There will be advanced copies of James' 12" 'Atwater', available to purchase along with a store full of great records. James will be supported by ASIP / Ryan Griffin spinning vinyl + more guests TBA.

Entry is FREE and open to all ages. We hope to see you there!

View / attend event on Facebook and Resident Advisor


Full Circle Handmade Wooden CD Case by Kevin Bryce


What seems to be a tradition now with any ASIP compilation (Europe, Uncharted Places and now Full Circle), we enlisted Kevin Bryce to make a limited, hand-made wooden companion to the main release.

This time, Kevin made five beautiful CD cases, which were modeled off the main Full Circle artwork by Mario Morales. The vinyl artwork was a 3D take on the ASIP logo, and Kevin decided to take the 3D files used to generate the design, and make a real-life wooden version. Like everything Kevin has done for us (the Uncharted Places CD case and the Europe Vinyl Case for example) it turned out absolutely beautiful.

Hours of craft and detail went into it, producing a prototype case which was near to spot on. All we did after the prototype version was deepen the inlay to host two CD’s and add a black felt, and title text on the inside. Then once the design and build was final, Kevin and a friend went to work sanding, detailing, and finally oiling.

The five CD cases were made available with the Full Circle vinyl release and sold out instantly back in December. Since then, Kevin has been busy finalizing them ready for delivery.

A big thank you to Kevin for the outstanding craftsmanship and effort he put into these. And thank you to the five people that snapped them up. We hope you not only enjoy them, but place them with pride for everyone to see. All profits from this, and the main Full Circle release are going to charity - The Harmony Project.

An introduction and overview of the process by Kevin Bryce, including care instructions for you lucky five owners:

This was a difficult but ultimately satisfying project. I had the idea after seeing the artwork for the Full Circle release and tried to think of a way to adapt the original design into a 3-dimensional shape. After a very long time trying to convert the original artwork I was able to get it into a workable albeit somewhat crude physical model. Next came several attempts at figuring out how to machine such a shape on a 3 axis CNC. It would have been handy to have access to a CNC lathe for this project but you have to work with the tools at hand…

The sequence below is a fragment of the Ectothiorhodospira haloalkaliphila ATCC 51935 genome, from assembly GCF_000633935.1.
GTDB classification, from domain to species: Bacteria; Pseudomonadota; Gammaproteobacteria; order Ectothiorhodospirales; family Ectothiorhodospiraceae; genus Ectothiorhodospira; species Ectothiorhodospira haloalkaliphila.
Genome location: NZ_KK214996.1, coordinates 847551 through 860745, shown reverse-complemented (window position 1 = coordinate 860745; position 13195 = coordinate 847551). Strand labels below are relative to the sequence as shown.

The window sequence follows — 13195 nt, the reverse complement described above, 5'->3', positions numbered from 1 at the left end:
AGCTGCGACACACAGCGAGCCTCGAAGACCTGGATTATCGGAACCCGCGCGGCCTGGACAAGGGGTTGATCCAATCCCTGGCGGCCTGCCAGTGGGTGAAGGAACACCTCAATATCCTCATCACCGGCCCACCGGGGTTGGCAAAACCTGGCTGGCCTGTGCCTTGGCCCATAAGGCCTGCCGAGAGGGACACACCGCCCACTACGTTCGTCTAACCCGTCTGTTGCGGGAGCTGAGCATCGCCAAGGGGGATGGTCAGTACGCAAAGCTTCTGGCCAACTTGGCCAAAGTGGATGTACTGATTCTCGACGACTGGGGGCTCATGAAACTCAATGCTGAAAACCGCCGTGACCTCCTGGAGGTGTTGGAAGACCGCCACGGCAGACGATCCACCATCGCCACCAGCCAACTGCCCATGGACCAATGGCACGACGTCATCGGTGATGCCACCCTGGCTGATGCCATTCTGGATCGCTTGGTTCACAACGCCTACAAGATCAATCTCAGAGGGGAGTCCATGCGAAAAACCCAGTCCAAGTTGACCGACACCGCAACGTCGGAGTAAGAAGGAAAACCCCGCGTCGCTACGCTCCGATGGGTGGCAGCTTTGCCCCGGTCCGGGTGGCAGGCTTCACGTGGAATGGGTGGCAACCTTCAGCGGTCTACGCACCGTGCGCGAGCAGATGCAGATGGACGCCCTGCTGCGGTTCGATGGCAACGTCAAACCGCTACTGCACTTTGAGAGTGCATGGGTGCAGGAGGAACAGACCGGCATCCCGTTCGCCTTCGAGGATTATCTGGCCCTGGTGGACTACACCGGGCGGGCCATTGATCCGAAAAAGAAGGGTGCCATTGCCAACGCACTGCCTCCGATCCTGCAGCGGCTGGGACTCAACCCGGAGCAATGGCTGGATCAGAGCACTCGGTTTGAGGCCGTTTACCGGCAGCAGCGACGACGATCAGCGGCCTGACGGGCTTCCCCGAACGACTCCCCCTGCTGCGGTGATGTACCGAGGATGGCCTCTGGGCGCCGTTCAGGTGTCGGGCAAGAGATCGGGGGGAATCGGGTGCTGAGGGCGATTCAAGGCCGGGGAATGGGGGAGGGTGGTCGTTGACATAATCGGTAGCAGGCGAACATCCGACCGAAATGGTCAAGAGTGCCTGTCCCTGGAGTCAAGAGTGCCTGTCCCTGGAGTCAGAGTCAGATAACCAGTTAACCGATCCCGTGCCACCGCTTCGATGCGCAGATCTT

I had access to a ton of hard Maple that had been used to make butcher-block style restaurant tables, so I went through several large piles of wood to select some wood that I thought would work for the project. I wanted to find wood with some unusual grain patterns, the main problem being trying to find neat looking wood with wood that would be structurally sound enough to handle being cut into the relatively thin pieces I would need.

Once I had the wood, I began testing the 3D cut file. It took some time to get the optimal balance between time spent on the CNC and a smooth workable finish. I eventually found the right balance (or so I thought) and proceeded to cut all the pieces for the project. Once I had all the pieces cut, it was just a matter of sanding it to a smooth finish. Unfortunately I hadn’t fully grasped just how hard this particular hard Maple was, so after spending more than eight hours sanding the first one, I enlisted the help of an old friend who I had worked with for years and years at a local Vancouver guitar shop.

Finally after countless hours and many profanities and promises to never use this particular strain of Maple again, we had five boxes ready for finishing.

One of the interesting side effects of this design is how the Tung Oil used to finish the wood is absorbed. Generally a box presents a uniform surface to be finished but with this being such an odd 3D shape, the different surfaces all seemed to absorb the oil at different rates, so it took several extra applications in order to give it a uniform finish.

After the oil had been applied and rubbed smooth, it was time to add the hardware. I was pretty nervous that pounding nails into such a thin piece of wood might cause it to split, but I got lucky and after pre-drilling the hinge and lock holes, I managed to get everything installed with no catastrophes.

A couple of notes about the care of these boxes: The hinges are quite small as they had to fit on the side of the two box pieces. So please be careful opening and closing the box. They will not stand up to a lot of abuse if allowed to swing open and rock back against the hinge.

The other important thing to note is that because these are solid wood pieces, they are susceptible to any drastic changes in relative humidity. The best way to care for them is to think of them as people. If they are kept in an environment that you would find uncomfortable, then they will very likely be uncomfortable as well and express that by warping in some way. The good news is if you happen to notice your box cupping or bowing, it can probably be remedied by placing it in a comfortable environment- about 40% relative humidity.